Once you’ve finished relaxing, take a wander along the wooden paths and see the surrounding hot springs and even your very own miniature geysir. Personally, I think this adds to the special vibe the Secret Lagoon offers.
Entry costs 2800 ISK per adult, which allows you access to the pool right up until closing time. If you need to hire towels or flip-flops, then this is an additional 500 ISK per adult – you are welcome to bring your own though (recommended).
There are a few other things to know before your trip to the Secret Lagoon, which I have detailed in a separate post for you. Read about it here.
5. Kerið Crater
Although we didn’t quite have enough time to see Kerið Crater ourselves, I wanted to include it anyway as it’s considered to be a really spectacular highlight within the Golden Circle in Iceland.
If you do have time, I’m reliably informed that you will see stunning views of a bright blue pool at the bottom of a large crater and that it takes just a few minutes to hike down to benches at the bottom for the best views.
Entry is 400 ISK per person so may only be worth doing if you can spare at least 20 minutes here, if not longer.
6. Icelandic Horses
Throughout the Golden Circle and actually throughout most of the Icelandic farmlands, you will see hundreds of Icelandic horses. For those of us in the UK, they can be equated to a cross between the Shetland pony and those wild ponies found grazing in the New Forest. For those elsewhere in the world, I expect seeing these horses would be an absolute wonder for you.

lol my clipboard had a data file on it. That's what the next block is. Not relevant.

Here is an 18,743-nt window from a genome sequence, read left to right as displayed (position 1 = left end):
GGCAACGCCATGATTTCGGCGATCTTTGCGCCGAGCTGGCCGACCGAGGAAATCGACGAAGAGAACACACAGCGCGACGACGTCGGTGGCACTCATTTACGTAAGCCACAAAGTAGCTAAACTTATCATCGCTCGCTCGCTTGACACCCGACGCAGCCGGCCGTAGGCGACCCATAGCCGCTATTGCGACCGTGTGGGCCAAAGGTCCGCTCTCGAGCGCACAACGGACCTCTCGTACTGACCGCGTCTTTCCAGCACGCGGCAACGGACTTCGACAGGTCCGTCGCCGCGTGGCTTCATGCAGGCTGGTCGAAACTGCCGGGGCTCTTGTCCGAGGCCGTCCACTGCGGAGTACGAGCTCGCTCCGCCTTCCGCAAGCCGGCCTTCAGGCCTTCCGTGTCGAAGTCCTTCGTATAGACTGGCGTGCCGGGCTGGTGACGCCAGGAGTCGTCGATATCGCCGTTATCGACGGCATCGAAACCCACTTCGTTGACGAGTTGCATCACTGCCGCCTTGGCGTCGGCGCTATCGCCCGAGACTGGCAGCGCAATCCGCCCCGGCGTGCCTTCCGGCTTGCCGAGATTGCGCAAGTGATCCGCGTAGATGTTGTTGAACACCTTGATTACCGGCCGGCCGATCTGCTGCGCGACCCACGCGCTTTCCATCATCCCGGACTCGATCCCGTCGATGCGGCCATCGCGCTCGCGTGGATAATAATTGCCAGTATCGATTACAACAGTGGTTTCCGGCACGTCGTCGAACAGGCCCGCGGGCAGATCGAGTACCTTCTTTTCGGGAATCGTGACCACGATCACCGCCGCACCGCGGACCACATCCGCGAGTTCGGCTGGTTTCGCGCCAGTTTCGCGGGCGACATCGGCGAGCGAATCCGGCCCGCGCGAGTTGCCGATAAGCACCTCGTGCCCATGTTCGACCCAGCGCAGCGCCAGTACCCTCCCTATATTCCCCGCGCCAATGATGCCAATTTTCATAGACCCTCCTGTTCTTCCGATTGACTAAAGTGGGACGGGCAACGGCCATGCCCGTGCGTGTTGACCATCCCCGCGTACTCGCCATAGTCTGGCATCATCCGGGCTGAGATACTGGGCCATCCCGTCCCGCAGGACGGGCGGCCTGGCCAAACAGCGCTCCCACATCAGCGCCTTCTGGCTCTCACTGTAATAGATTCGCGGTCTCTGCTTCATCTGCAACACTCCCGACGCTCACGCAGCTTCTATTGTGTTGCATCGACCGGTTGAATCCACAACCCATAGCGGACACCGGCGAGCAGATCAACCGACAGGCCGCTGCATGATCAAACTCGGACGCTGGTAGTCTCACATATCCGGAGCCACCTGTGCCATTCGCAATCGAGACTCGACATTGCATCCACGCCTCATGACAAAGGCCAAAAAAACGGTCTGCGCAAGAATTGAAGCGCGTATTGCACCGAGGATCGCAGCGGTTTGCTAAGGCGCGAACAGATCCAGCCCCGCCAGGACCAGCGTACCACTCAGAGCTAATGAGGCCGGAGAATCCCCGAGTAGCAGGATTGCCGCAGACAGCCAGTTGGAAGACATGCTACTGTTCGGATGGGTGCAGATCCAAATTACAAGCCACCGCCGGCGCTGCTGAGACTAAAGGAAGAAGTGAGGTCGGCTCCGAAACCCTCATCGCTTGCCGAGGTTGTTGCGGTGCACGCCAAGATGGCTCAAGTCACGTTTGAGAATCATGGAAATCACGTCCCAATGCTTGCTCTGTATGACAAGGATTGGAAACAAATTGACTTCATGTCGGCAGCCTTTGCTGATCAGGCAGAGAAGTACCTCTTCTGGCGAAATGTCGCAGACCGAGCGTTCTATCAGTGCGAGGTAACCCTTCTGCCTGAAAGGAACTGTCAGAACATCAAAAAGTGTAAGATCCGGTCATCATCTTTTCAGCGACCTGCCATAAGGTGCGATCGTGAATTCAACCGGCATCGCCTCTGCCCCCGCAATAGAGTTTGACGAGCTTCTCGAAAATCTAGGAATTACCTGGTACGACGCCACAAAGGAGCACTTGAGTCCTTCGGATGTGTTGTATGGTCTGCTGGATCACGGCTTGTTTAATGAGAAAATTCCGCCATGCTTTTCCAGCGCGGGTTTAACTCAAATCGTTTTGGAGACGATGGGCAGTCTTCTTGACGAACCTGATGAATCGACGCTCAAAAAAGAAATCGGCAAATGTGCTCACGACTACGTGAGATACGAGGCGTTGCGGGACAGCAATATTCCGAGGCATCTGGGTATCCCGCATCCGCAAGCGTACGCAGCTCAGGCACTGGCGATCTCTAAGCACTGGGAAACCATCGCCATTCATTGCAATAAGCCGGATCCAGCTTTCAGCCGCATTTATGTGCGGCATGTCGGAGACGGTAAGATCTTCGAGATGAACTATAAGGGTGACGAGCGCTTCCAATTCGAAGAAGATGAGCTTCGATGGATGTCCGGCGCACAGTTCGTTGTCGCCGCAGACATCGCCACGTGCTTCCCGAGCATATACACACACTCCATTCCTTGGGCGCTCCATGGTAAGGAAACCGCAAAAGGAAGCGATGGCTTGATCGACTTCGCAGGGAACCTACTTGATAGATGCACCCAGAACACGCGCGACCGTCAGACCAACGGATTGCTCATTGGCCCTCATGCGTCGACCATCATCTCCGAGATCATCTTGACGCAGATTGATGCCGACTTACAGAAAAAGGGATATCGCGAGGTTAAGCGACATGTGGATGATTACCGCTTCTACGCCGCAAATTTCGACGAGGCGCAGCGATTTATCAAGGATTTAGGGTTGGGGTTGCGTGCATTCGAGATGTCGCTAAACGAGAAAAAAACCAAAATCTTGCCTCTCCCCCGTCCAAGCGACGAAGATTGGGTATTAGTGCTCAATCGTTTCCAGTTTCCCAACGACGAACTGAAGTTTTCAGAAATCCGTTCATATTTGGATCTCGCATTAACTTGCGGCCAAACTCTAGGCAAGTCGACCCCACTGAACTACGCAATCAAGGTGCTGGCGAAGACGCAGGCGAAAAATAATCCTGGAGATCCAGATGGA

Most of the horses seem to be tame and welcome strokes – you’ll spot quite a few cars pulling over to view and pet them. However, it’s still best to take your care with these animals and leave them alone should you spot any strange, odd or threatening behaviour. That said, in the 4 days we were in Iceland, we didn’t see a single horse acting oddly, so I expect any horse related accidents are in the minority.
Viewing and stroking Icelandic horses is of course free. Riding them is another story though!
There you are – my six best and recommended highlights of the Golden Circle in Iceland. And actually, these are sights you really shouldn’t miss on any trip to Iceland! Each of these attractions offers something different and unique but all involve spectacular sights, beauty and magic to add to your travels to Iceland.
Although you can drive the Golden Circle route in one day (approx 6-8 hours including photographs) or have a full day tour, we opted to split these attractions up across the whole time we were in Iceland. If possible for you to do the same, I’d recommend doing that.
Thingvellir National Park itself warrants a few hours to explore it on foot and if you’re hoping to see everything in one day, then you may feel a little rushed and not be able to see and appreciate all of the beauty on offer.
Anyway, enough of my ramblings – what do you think? Which is your favourite of these? Or are there any other highlights of the Golden Circle that I’ve missed? Share your thoughts, comments and experiences below…